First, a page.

Digital volume control & DAC resolution

It has been often stated that some DACs lose resolution with the volume control, I’m assuming this is with anything less than 100% volume, right?
My DAC at full volume outputs +4dBu and my active speakers’ input sensitivity matches that. So, shouldn’t I always keep the DAC at full volume and adjust the volume by tweaking the speakers’ gain (class D) even as low as possible to get the least amount of class D distortion and having the DAC retain its resolution.
Apparently the issue of digital volume control based resolution loss is only a problem in some DACs, depending on the make. I have an Electrocompaniet “PD-1 High Performance Balanced DAC” (that’s what it says on the front plate). Electrocompaniet in general is a company that, I trust, would take care that their DACs don’t change the bit structure in any way by adjusting the volume control. Their representative actually stated this when I called. So… I guess I’m fine.
Still, shouldn’t output voltages always ideally match what the input is expecting? A preamp designer from Gryphon Audio actually stated (this was in Stereophile) that you don’t need a preamplifier if the output voltage of a DAC does match what the amplifier is expecting to receive. A broad statement, but it makes sense…
(Again, this is about necessity, of course if you want to spice up the sound with a particular preamp, it won’t hurt, just that the voltages should match. In the mentioned article about the Gryphon preamp, a stated feature is “unity gain” which sums up this whole voltage matching concept, so it’s “neutral” in the signal chain, meaning simply: voltage in = voltage out = what the amplifier expects)

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It sure looks like DAC’s need to have very high output voltages. I can even see the logic behind that. I would never ever do anything in the digital domain. It changes the content by definition. Now I would also never use a digital amp so that’s the end of that. But to finish my answer: volume control should either be with an potentiometer (or a digital R2R device like the DS1666, but not in the signal path) OR by controlling the amount of gain in the feedback circuit. IMHO of course…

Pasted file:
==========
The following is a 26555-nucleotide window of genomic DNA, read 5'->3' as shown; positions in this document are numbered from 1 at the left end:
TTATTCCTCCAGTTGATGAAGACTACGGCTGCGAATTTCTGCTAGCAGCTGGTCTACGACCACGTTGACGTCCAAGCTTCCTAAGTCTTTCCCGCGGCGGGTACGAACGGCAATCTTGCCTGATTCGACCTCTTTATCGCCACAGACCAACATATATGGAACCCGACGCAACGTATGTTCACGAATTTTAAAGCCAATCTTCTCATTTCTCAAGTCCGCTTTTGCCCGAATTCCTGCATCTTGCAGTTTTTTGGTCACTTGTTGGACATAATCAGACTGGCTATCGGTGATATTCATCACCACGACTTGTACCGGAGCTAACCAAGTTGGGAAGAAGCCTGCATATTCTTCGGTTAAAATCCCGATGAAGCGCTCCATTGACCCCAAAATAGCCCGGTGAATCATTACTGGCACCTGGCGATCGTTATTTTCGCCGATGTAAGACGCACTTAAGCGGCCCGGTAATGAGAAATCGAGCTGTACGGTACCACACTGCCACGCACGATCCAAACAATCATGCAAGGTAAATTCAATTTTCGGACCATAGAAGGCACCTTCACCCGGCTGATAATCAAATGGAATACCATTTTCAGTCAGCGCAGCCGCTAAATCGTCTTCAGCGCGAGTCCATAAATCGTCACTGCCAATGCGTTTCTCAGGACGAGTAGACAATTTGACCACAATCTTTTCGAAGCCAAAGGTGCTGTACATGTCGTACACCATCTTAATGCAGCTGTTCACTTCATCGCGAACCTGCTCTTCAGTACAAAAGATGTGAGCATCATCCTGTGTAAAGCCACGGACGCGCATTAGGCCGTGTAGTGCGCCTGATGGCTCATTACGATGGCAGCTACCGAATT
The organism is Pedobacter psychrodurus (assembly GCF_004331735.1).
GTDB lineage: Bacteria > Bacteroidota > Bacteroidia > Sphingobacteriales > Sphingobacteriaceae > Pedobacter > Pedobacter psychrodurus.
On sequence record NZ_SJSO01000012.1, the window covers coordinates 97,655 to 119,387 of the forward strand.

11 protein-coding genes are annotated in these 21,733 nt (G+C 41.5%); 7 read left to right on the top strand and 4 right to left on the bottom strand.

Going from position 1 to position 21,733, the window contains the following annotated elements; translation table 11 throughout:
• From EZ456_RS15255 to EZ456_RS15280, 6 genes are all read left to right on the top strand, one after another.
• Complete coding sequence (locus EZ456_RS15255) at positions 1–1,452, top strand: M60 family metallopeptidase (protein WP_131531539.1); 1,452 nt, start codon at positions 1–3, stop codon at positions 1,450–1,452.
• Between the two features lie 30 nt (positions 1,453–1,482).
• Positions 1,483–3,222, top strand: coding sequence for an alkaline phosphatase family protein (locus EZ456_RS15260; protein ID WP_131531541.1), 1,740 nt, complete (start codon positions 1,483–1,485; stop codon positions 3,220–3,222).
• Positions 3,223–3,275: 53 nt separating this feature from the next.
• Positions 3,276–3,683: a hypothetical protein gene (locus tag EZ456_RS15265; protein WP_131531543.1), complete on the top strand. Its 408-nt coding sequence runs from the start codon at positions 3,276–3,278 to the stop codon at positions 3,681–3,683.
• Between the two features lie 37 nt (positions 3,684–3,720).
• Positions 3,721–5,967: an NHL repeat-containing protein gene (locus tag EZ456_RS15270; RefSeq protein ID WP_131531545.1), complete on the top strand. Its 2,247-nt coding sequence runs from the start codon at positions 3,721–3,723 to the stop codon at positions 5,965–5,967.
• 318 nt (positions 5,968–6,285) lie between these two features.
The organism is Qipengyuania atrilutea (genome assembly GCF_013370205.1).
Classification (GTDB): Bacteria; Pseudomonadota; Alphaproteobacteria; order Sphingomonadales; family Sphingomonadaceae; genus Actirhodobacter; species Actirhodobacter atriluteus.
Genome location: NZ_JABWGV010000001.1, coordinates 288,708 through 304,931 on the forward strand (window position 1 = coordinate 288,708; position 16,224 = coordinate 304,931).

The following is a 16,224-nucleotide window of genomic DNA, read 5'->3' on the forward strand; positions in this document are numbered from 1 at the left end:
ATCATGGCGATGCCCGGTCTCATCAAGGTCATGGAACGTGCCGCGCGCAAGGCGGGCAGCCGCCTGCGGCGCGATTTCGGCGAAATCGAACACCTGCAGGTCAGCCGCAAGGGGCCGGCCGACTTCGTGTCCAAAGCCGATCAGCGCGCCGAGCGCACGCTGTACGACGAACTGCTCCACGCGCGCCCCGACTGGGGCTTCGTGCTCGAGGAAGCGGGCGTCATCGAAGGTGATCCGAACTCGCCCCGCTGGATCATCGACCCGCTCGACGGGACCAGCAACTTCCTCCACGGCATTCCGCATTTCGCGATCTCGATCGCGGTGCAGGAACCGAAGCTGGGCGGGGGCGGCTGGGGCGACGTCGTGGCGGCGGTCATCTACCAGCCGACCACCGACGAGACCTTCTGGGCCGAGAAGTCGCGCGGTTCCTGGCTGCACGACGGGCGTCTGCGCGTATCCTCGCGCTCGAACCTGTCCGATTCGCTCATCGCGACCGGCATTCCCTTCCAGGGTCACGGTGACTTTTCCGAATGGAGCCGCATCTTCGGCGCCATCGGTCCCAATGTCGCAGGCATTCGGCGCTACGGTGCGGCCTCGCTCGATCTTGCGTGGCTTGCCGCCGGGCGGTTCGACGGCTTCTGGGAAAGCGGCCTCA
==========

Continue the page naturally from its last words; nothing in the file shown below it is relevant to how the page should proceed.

Well, my monitors have the gain controlled by a stepped potentiometerish thing. I don’t know if it’s relay based (probably not) or just mechanically stepped but in any case, turning it (from the back plate) increases the gain of the speaker. Obviously.

[Disregard that, you mentioned it already:
“OR by controlling the amount of gain in the feedback circuit”]
Isn’t that what this potentiometerish thing does?

SHOULD a class D amplifier always be driven at its lowest listenable gain? As in, can increasing the gain at a certain degree (dunno how much for which amp though, kind of an issue…) actually be beneficial for the sound quality?
I understand somewhat how a class A works, there the case of managing an optimal gain is actually a thing, but class D amps are more complex anyway so they partly remain a mystery…

What I mean @Arenith by gain is an increase or decrease of impedance in the feedback of the amplifier, either locally or globally. I have a Ayre KX-R that does that. The other obvious way to regulate volume is by a potentiometer sorta thingy pushing the audio signal to ground. My Audio Research LS22 does that in a very basic manner.

Now in a theoratical sense: I think I might start to believe in Class D when it is combined/incorperated in a DSD DAC since both conversions are very close. That might be something for @tedsmith. A PowerDAC that in one move creates speaker movement from a digital DSD stream…

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Interesting idea, totally.

Now, to the subject of DACs having their maximum output voltage in use, preferably fed into something expecting just that voltage… Is there a certain benefit here?

How can I actually with common tools measure what input voltage my amplifier is “expecting” to receive?
Is this largely standardized so that single-ended and balanced have their respective voltages precisely enough set between devices that we don’t suffer from any signal voltage swings at interconnects? Apparently not since it remains an issue to be noted today.
I find the concept of a “unity gain” somehow very appealing.

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These exist, the NAD M32 being an example. However, its successor the M33 uses a conventional DAC linked to Class D amp combination.

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Well… There ya go…

Well, a DAC generally performing best at max output is very understandable.

But how about Class D distortion? Should I keep their gain at minimum?